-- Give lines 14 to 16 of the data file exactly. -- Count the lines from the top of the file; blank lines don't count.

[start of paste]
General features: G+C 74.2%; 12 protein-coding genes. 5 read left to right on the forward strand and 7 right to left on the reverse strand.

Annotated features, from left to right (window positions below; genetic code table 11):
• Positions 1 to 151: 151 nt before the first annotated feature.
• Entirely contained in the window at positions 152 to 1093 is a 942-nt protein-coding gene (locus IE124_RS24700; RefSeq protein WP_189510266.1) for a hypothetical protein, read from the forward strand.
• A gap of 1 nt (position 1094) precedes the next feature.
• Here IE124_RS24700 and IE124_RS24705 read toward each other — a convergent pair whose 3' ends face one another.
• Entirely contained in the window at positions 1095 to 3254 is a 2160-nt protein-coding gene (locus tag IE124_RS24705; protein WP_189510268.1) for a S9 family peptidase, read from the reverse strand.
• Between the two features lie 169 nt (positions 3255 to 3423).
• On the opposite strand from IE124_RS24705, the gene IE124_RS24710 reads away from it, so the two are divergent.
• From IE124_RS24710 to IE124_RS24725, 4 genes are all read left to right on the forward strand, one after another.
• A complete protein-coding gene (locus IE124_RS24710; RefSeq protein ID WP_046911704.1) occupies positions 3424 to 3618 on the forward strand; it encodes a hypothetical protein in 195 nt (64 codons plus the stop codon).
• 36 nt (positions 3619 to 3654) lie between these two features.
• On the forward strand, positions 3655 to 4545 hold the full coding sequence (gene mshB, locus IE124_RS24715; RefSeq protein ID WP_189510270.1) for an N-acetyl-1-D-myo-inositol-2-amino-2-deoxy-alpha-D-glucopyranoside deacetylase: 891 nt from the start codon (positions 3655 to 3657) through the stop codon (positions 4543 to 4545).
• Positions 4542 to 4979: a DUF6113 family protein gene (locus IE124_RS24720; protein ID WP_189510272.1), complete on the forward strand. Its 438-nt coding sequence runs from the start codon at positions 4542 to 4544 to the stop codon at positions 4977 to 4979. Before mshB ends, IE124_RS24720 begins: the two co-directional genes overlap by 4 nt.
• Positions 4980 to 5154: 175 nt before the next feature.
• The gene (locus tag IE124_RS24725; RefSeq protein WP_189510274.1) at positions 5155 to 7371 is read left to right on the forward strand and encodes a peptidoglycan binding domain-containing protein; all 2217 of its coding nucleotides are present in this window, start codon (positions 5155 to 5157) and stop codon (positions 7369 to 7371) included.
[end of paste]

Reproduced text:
• Positions 4542 to 4979: a DUF6113 family protein gene (locus IE124_RS24720; protein ID WP_189510272.1), complete on the forward strand. Its 438-nt coding sequence runs from the start codon at positions 4542 to 4544 to the stop codon at positions 4977 to 4979. Before mshB ends, IE124_RS24720 begins: the two co-directional genes overlap by 4 nt.
• Positions 4980 to 5154: 175 nt before the next feature.
• The gene (locus tag IE124_RS24725; RefSeq protein WP_189510274.1) at positions 5155 to 7371 is read left to right on the forward strand and encodes a peptidoglycan binding domain-containing protein; all 2217 of its coding nucleotides are present in this window, start codon (positions 5155 to 5157) and stop codon (positions 7369 to 7371) included.